It’s fair to ask me: Why didn’t I end up in a hotel room with a bump-stock AR-15 and 5,000 rounds of high velocity bullets?

Because I have a job, a career, an OBSESSION: to hunt down THEM, the daddy-pampered pricks who did this to us, the grinning billionaire jackals that make a profit off the slow decomposition of the lives I grew up with.

But I’m telling you, that I know it’s a very fine line, and lots of crazy luck, that divided my path from Paddock’s.

Dear Reader: The publication that pulled this story at the last moment was plain scared–that they’d be accused of approving murder.

Paddock slaughtered good people, coldly, with intense cruelty, destroying lives and hundreds of families forever. If you think I’m making up some excuse for him, then I give up.

But also this: The editor of the Beverly Hills-based publication, a Stanford grad, could not understand that, just like veterans of the Vietnam war who suffer from PTSD even today, so too, losers of the class war can be driven mad by a PTSD that lingers, that gnaws away, their whole lives.

What happens to a dream deferred?
Does it …fester like a sore?
Does it stink like rotten meat?
Sag…like a heavy load?

Or does it explode?

Steve, you created more horrors than your cornered life could ever justify.

But, I just have to tell you, Steve: I get it.

Poem by Langston Hughes

Facebook Does Evil, and Zuck Is Eviler in Chief

How Facebook Outs Sex Workers (gizmodo.com)

Posted by msmash on Thursday October 12, 2017 @10:40AM from the mysterious-algorithms dept.
An anonymous reader shares a Gizmodo report: Leila has two identities, but Facebook is only supposed to know about one of them. Leila is a sex worker. She goes to great lengths to keep separate identities for ordinary life and for sex work, to avoid stigma, arrest, professional blowback, or clients who might be stalkers (or worse). Her “real identity” — the public one, who lives in California, uses an academic email address, and posts about politics — joined Facebook in 2011. Her sex-work identity is not on the social network at all; for it, she uses a different email address, a different phone number, and a different name. Yet earlier this year, looking at Facebook’s “People You May Know” recommendations, Leila (a name I’m using in place of either of the names she uses) was shocked to see some of her regular sex-work clients. Despite the fact that she’d only given Facebook information from her vanilla identity, the company had somehow discerned her real-world connection to these people — and, even more horrifyingly, her account was potentially being presented to them as a friend suggestion too, outing her regular identity to them. Because Facebook insists on concealing the methods and data it uses to link one user to another, Leila is not able to find out how the network exposed her or take steps to prevent it from happening again. “We’re living in an age where you can weaponize personal information against people”Kashmir Hill, the reporter who wrote the above story, a few weeks ago shared another similar incident.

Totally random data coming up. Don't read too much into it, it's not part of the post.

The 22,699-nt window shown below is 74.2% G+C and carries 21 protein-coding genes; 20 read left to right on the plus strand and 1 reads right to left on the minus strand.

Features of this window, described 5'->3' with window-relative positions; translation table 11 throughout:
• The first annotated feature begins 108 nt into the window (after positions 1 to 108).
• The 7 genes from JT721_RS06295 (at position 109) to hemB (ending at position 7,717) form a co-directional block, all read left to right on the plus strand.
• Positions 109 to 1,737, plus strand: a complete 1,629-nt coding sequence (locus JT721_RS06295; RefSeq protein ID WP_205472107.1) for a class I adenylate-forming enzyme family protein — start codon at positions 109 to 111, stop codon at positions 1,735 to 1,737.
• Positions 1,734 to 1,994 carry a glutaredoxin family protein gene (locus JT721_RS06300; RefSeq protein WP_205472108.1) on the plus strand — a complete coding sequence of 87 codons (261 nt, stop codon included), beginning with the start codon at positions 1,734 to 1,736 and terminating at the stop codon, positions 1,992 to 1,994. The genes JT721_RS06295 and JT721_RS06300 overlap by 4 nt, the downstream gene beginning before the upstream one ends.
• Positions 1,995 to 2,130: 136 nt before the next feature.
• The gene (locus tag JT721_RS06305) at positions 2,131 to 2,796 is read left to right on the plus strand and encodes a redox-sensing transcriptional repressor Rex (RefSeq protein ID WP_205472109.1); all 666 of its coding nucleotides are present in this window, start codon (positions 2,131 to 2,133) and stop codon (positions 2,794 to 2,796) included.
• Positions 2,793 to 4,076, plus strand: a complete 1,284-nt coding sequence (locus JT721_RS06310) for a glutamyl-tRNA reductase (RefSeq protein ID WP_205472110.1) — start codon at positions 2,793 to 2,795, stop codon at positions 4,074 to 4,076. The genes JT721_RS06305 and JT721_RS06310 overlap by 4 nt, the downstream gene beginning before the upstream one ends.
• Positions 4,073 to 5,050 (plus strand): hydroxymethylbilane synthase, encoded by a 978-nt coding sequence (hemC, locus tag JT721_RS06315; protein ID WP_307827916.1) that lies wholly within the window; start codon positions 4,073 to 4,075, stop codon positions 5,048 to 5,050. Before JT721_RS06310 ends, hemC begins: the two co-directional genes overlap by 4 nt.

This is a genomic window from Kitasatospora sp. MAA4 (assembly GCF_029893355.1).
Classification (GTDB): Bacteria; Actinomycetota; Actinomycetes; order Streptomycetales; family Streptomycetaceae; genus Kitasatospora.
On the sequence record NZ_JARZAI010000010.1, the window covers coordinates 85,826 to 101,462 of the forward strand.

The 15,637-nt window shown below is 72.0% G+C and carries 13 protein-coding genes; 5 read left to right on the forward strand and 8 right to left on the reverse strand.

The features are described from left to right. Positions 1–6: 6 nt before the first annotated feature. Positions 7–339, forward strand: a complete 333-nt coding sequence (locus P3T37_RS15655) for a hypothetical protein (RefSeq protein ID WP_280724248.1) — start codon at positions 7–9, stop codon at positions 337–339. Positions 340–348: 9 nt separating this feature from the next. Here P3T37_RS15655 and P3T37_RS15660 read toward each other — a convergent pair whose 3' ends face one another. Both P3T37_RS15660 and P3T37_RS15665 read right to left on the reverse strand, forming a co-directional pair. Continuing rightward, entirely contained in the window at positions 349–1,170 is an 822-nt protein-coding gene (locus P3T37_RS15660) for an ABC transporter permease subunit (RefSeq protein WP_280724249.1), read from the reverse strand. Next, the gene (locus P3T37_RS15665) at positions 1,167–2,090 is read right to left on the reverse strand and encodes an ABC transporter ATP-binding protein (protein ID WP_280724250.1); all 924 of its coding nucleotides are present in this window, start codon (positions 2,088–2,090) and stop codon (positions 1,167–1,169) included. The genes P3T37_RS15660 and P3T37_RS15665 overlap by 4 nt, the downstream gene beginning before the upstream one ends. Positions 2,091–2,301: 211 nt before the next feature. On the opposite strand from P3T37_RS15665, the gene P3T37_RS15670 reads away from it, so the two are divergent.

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Facebook Figured Out My Family Secrets, And It Won’t Tell Me How (gizmodo.com) 281

Posted by msmash on Friday August 25, 2017 @12:40PM from the It’s-a-Facebook-world dept.
Kashmir Hill, reporting for Gizmodo: Rebecca Porter and I were strangers, as far as I knew. Facebook, however, thought we might be connected. Her name popped up this summer on my list of “People You May Know,” the social network’s roster of potential new online friends for me. […] She showed up on the list after about a month: an older woman, living in Ohio, with whom I had no Facebook friends in common. I did not recognize her, but her last name was familiar. My biological grandfather is a man I’ve never met, with the last name Porter, who abandoned my father when he was a baby. My father was adopted by a man whose last name was Hill, and he didn’t find out about his biological father until adulthood. The Porter family lived in Ohio. Growing up half a country away, in Florida, I’d known these blood relatives were out there, but there was no reason to think I would ever meet them. A few years ago, my father eventually did meet his biological father, along with two uncles and an aunt, when they sought him out during a trip back to Ohio for his mother’s funeral. None of them use Facebook. I sent the woman a Facebook message explaining the situation and asking if she was related to my biological grandfather. “Yes,” she wrote back. Rebecca Porter, we discovered, is my great aunt, by marriage. She is married to my biological grandfather’s brother; she met him 35 years ago, the year after I was born. Facebook knew my family tree better than I did “I didn’t know about you,” she told me, when we talked by phone. “I don’t understand how Facebook made the connection.” How Facebook had linked us remained hard to fathom. My father had met her husband in person that one time, after my grandmother’s funeral. They exchanged emails, and my father had his number in his phone. But neither of them uses Facebook. Nor do the other people between me and Rebecca Porter on the family tree.